Friday, August 19, 2016
spike - When I started in newspapers back in the Sixties, sharp spikes could be found point up on editors' desks in any newsroom. They are rare, if they exist at all, now that stories are written and edited on computers, not paper. Spike, the noun, became spike, the verb, in newspaper parlance. It refers to when an editor decides not to run a story. One of these spikes is found in the body of the first victim in the novel. An editor is literally spiked himself.
desk - Most people who work in a newsroom have a desk, but the desk commonly refers to the copy desk, or the area where the copy editors do their work.
reefer - This has nothing to do with drugs when used in a newsroom. Rather it is the term for a teaser on a cover page that refers to an inside story.
lede - This is the term for the first paragraph of a story. So why isn't it spelled lead? Well, lead means something else in the newspaper business. It refers to the space between lines. Decades ago, type was made out of lead, and pressmen would put thin strips of lead to stretch out a story to fit the space available. That was called leading.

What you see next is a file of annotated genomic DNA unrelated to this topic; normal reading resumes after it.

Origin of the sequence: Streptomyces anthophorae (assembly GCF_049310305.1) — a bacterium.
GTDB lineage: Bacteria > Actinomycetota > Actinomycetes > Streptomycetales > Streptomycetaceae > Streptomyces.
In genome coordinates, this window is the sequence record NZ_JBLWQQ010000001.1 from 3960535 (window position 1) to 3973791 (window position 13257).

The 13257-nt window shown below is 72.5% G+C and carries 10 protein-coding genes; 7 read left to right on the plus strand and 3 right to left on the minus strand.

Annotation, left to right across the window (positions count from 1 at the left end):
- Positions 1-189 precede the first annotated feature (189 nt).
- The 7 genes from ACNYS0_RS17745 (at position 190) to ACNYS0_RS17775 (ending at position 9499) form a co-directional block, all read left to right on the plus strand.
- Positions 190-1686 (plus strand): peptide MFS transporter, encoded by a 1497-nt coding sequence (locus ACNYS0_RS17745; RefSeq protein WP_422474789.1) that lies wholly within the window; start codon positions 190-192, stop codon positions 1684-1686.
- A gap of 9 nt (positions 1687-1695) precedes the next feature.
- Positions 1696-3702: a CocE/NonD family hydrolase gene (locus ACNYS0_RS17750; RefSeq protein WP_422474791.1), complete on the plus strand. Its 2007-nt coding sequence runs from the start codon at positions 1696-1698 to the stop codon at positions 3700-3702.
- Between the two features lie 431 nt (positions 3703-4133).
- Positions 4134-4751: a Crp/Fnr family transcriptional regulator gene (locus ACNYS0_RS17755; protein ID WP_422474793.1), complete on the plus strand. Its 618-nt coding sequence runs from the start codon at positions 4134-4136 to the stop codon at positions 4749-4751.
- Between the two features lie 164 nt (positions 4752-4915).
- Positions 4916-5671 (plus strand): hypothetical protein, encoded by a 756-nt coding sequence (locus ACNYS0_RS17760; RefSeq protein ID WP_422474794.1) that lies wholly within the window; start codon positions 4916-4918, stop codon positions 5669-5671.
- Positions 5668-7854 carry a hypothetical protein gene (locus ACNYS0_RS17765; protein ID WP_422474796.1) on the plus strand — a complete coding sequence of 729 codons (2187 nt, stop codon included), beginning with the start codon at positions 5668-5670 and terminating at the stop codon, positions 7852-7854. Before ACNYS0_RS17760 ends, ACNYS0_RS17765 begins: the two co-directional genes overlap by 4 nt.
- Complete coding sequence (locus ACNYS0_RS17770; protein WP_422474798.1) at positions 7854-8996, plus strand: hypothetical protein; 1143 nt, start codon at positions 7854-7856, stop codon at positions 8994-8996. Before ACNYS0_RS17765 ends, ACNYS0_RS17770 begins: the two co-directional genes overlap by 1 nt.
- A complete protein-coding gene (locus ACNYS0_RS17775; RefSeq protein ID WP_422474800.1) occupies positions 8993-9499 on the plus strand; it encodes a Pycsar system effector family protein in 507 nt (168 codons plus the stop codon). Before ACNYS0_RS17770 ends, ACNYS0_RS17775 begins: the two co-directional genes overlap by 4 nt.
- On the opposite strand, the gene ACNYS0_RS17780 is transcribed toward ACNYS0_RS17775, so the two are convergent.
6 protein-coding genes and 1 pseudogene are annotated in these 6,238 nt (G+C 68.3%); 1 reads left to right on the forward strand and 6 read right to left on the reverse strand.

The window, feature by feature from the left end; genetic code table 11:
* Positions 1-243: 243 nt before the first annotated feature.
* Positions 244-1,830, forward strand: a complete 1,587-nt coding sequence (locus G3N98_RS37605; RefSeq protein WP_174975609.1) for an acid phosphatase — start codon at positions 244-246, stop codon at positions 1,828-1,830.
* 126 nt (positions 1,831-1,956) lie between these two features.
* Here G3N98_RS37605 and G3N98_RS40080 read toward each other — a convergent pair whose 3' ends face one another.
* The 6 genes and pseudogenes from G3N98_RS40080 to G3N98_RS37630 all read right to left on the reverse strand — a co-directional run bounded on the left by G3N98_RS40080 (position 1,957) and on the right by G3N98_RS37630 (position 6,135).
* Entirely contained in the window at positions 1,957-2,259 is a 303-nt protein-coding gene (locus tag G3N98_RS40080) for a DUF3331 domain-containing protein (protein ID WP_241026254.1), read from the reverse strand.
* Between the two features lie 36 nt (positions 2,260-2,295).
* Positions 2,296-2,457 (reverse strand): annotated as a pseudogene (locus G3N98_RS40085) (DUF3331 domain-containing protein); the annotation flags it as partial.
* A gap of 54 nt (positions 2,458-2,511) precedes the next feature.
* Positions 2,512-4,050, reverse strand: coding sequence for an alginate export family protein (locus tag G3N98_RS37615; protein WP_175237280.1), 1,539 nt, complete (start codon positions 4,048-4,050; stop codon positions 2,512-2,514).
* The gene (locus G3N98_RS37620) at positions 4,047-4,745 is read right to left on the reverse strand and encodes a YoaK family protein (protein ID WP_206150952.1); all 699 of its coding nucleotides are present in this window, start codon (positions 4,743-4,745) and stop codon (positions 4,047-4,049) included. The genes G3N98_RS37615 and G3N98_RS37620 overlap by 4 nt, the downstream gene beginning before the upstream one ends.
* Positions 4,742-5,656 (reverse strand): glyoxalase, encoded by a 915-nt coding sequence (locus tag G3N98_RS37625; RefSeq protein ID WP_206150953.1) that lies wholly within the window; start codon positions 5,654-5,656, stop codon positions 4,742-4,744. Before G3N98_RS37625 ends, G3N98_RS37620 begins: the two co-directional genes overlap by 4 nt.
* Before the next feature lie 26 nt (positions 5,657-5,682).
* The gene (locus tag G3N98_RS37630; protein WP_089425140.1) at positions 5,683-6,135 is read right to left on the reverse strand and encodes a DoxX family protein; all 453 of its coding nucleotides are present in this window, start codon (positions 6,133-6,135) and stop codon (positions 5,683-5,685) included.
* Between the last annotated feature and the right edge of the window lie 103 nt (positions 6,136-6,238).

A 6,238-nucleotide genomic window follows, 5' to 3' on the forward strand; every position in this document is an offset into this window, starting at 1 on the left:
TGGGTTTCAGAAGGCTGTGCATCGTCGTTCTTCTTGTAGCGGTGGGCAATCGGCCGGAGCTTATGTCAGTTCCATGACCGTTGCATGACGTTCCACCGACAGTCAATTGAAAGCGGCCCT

deadline - Well. everybody knows what a deadline is. We all have them from an early age. But deadlines are taken very seriously in the newspaper business. There are deadlines for reporters to get their stories to editors, deadlines for editors to the production department, deadlines for the presses to start and deadlines to get the newspapers into the hands of carriers. Advertising departments have their own deadlines. Missed deadlines cost money, so the pressure to meet those deadlines can be intense.